As for my 517, it will be open cab with the Swindon high-backed bunker, and I will probably find an example that had been auto-fitted by 1906 - I have an old Langley auto coach kicking about somewhere :D

Ian

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4 hours ago, drduncan said:

Ian, to change direction a little; are there such things in 2mm as kits for the Dean 6’4” bogie?

Duncan


Not from the association shop. Both Ian and myself did artwork for our own respective etches. Also for 8’6” and 10’ in my case. I have some worsley works, 5522, mallard and other etched that need them. 

 

Here’s an example under the end of a 40’ van with some additional parts. 

 

20191127_201413.jpg.2eec2cef0f488adf372dbfc7402b31b9.jpg
 

without the usual subterfuge employed in all scales for the clearance between the hangers and springs it’s only good for very large radii. 

 

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5 hours ago, drduncan said:

Ian, to change direction a little; are there such things in 2mm as kits for the Dean 6’4” bogie?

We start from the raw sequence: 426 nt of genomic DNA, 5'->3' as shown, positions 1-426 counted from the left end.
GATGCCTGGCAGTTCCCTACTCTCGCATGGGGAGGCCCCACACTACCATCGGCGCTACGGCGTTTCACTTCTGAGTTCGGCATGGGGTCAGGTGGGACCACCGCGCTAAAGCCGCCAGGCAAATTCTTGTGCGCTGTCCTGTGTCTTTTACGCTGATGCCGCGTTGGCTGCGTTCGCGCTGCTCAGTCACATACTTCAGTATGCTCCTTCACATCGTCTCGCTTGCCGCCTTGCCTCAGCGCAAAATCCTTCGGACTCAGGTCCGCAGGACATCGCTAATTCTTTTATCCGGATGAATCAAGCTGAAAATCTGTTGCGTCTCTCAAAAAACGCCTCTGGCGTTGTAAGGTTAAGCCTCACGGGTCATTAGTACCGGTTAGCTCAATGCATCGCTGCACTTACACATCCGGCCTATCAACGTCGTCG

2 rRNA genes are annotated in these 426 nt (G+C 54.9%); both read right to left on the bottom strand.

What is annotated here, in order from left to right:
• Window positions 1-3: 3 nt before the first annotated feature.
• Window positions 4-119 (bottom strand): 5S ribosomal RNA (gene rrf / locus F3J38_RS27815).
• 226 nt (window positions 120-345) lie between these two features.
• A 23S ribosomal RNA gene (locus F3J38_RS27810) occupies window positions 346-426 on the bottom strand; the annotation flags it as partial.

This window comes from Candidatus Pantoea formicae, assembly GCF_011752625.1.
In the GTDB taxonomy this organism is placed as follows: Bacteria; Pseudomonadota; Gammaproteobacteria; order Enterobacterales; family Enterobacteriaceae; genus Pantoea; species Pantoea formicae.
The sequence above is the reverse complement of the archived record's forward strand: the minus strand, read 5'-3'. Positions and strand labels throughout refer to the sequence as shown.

Duncan

As Richard said above, both he and I have done our own etches for our own purposes. The chief shopkeeper has asked if I would mind doing some for the shop, but it’s one of those things that is on my list of things to do, and is a complete re-design to make them easier to assemble (springs and axleboxes mainly). Unfortunately because I have enough of my own for what I need the project is a bit of a back burner.

Ian

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Lovely views Ian. I look at Modbury and think "So this is how it was".

 

I'm always amazed at the difference telegraph poles make on a layout. Just a handful of uprights but they they add a lot of depth and width to the scene. 

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Superb looking locomotive Ian but then I am slightly biased. 

Contrived or not it certainly makes the scene believable in my eyes, you should be very proud with what you have produced to date and giving us all a snapshot of what used to be.

 

G

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2 hours ago, Ian Smith said:

 

 - the signalman has been pretty damn quick to restore the home signal!!!

 

 

 

Yes, if the guard had seen the signal go back to danger before he had passed it, he would be rapidly applying his brake.

 

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On 14/10/2020 at 09:40, CF MRC said:

About time this appeared in MRJ!  
 

Tim